Xanthine alkaloids (natural stimulants) are found in woodsy plants. The most common and well-known xanthine is caffeine which is found in coffee beans. Caffeine is also used as the broad term for xanthines.

The lesser known two are theobromine which comes from chocolate, and theophylline which is found in green tea. The brilliance of Yerba Mate is it contains all three stimulants.

The xanthines, along with many other nutrients, are released into the body separately. This is why it provides a consistent vigor without the side effects of caffeine alone.

Yerba Mate vs Coffee

Due to its higher level of caffeine, Yerba Mate is often compared to coffee. As mentioned above, one of the benefits of the herb brew is its ability to energize without the late afternoon crash coffee often exhibits.

The amount of stimulant in coffee also depends on the type of brew. The average cup of coffee has approximately 90 mg of caffeine per 8 fl oz whereas a single espresso shot has 64 mg per fl oz. Although coffee and Yerba Mata have obvious differences, the effect each beverage has on the body is pretty big.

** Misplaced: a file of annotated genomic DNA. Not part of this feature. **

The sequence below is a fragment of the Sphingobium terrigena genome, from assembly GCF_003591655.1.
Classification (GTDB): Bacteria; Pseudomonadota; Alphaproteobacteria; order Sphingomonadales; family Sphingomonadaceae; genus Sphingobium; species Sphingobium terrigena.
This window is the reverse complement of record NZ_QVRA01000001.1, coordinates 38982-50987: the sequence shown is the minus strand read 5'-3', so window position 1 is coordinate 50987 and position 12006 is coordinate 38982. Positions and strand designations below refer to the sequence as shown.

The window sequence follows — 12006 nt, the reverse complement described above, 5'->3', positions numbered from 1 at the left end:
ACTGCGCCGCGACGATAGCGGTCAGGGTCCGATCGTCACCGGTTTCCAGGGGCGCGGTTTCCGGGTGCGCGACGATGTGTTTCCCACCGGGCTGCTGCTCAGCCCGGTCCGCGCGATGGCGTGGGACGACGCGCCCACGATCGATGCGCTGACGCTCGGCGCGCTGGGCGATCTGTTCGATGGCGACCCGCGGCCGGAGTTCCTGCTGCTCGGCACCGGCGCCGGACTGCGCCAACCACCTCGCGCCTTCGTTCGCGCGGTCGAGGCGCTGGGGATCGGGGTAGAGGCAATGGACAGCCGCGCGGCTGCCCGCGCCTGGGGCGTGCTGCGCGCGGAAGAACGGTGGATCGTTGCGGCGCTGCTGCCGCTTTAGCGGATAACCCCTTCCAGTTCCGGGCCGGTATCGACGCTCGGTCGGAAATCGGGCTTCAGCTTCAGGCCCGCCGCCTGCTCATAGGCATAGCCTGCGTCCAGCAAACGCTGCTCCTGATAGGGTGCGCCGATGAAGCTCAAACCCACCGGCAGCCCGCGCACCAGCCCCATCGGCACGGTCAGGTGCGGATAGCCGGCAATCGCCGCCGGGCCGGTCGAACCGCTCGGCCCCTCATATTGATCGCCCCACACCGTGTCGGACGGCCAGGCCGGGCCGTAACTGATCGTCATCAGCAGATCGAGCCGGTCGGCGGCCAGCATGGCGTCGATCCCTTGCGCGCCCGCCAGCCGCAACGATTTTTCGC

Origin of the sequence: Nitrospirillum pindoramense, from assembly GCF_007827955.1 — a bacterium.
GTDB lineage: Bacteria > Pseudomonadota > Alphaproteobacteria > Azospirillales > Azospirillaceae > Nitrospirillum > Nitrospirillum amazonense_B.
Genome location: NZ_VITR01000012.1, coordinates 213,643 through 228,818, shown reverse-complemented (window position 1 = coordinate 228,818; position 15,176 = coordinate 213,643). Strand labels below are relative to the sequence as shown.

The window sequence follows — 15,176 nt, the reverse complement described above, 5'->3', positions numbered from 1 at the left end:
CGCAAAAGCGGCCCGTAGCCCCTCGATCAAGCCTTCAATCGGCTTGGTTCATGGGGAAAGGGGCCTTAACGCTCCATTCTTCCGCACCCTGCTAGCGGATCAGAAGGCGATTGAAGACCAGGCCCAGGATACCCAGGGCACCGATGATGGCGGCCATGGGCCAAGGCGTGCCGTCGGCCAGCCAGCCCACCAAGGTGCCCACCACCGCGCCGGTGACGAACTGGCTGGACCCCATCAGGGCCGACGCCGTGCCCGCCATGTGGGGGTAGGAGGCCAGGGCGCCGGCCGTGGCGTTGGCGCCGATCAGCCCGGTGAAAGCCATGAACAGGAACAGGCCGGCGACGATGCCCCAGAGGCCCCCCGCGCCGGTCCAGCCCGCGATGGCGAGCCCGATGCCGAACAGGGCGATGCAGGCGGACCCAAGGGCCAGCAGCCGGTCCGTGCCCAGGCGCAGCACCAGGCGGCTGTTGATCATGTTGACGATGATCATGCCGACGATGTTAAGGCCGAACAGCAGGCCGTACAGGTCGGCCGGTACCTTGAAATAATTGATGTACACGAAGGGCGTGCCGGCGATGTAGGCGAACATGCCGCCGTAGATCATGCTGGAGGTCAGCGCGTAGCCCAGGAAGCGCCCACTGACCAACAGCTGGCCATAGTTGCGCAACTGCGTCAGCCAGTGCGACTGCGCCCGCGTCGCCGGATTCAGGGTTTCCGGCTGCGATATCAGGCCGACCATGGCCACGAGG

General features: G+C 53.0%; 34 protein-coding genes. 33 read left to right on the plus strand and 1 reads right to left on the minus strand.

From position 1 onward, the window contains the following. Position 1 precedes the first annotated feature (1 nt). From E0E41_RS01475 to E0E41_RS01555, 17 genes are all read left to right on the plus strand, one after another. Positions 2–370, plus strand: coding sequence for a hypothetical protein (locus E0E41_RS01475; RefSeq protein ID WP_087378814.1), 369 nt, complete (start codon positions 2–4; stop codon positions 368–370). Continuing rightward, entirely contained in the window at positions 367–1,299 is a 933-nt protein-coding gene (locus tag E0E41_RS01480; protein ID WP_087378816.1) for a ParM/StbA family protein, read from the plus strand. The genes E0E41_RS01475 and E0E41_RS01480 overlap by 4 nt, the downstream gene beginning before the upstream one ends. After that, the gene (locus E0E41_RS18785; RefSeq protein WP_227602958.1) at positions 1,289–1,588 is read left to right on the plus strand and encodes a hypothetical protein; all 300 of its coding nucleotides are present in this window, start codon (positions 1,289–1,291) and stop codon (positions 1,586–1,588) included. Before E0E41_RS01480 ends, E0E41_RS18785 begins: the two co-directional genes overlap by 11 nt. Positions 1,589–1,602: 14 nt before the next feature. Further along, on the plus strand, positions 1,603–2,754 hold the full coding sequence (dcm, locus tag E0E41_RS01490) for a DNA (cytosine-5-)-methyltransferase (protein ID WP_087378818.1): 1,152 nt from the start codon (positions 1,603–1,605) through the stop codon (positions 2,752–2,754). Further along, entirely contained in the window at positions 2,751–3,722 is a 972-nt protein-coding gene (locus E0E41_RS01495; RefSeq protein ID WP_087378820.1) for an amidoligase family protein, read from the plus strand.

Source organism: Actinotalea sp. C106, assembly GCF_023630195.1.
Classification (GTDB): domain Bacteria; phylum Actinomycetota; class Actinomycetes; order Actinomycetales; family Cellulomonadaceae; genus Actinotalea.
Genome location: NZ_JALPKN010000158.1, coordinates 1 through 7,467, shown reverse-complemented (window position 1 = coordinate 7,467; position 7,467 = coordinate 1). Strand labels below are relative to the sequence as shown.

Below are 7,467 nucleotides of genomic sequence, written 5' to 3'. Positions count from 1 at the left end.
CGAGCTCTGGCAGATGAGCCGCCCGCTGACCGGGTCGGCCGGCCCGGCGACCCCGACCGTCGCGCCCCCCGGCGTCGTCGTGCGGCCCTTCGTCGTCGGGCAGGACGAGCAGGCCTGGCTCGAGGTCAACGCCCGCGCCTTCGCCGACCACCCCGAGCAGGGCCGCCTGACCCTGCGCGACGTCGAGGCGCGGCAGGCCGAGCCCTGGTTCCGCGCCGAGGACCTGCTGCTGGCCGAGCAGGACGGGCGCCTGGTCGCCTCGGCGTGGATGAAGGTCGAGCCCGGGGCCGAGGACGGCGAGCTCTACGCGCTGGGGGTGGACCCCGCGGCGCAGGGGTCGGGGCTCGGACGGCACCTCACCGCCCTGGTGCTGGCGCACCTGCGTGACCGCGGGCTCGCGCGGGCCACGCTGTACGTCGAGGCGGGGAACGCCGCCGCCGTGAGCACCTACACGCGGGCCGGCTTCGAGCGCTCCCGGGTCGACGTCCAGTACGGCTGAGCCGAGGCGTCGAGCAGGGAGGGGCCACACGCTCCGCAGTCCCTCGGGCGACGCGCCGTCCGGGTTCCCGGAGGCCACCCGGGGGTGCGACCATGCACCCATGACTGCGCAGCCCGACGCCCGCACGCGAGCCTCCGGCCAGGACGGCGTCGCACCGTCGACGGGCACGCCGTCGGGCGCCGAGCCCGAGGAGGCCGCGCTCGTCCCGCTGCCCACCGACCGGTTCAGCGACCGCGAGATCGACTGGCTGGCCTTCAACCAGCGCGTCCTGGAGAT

Take a look at how Yerba Mate differs from coffee:
  • Yerba is less acidic
  • Fewer jitters
  • Less bitterness
  • No crash
  • Coffee has fewer nutrients

Many caffeine drinks have made the switch from coffee to Yerba, but tea is where the true competition lies.

yerba mate vs coffee
Image Credit: Unsplash

Yerba Mate vs Green Tea

The most common comparison is not between Yerba Mate and tea, but Yerba and green tea. Both have many health benefits and promote a healthier living style. As we already know, however, Yerba Mate has more caffeine. Green tea comes in around 35 mg per average cup.

Besides the difference in caffeine, green tea has a much lighter, arid taste, and it has a shorter steep time of one to two minutes (roughly five for Yerba). Green tea is also known for providing a lift in energy, but not to the level of Yerba Mate. It also has tannins where Yerba does not.

The most notable differences are in the health benefits. Both have a strong number of antioxidants. Yerba Mate contains the antioxidant Chlorogenic acid. Green tea, on the other hand, has epigallocatechin-3-gallate (EGCG).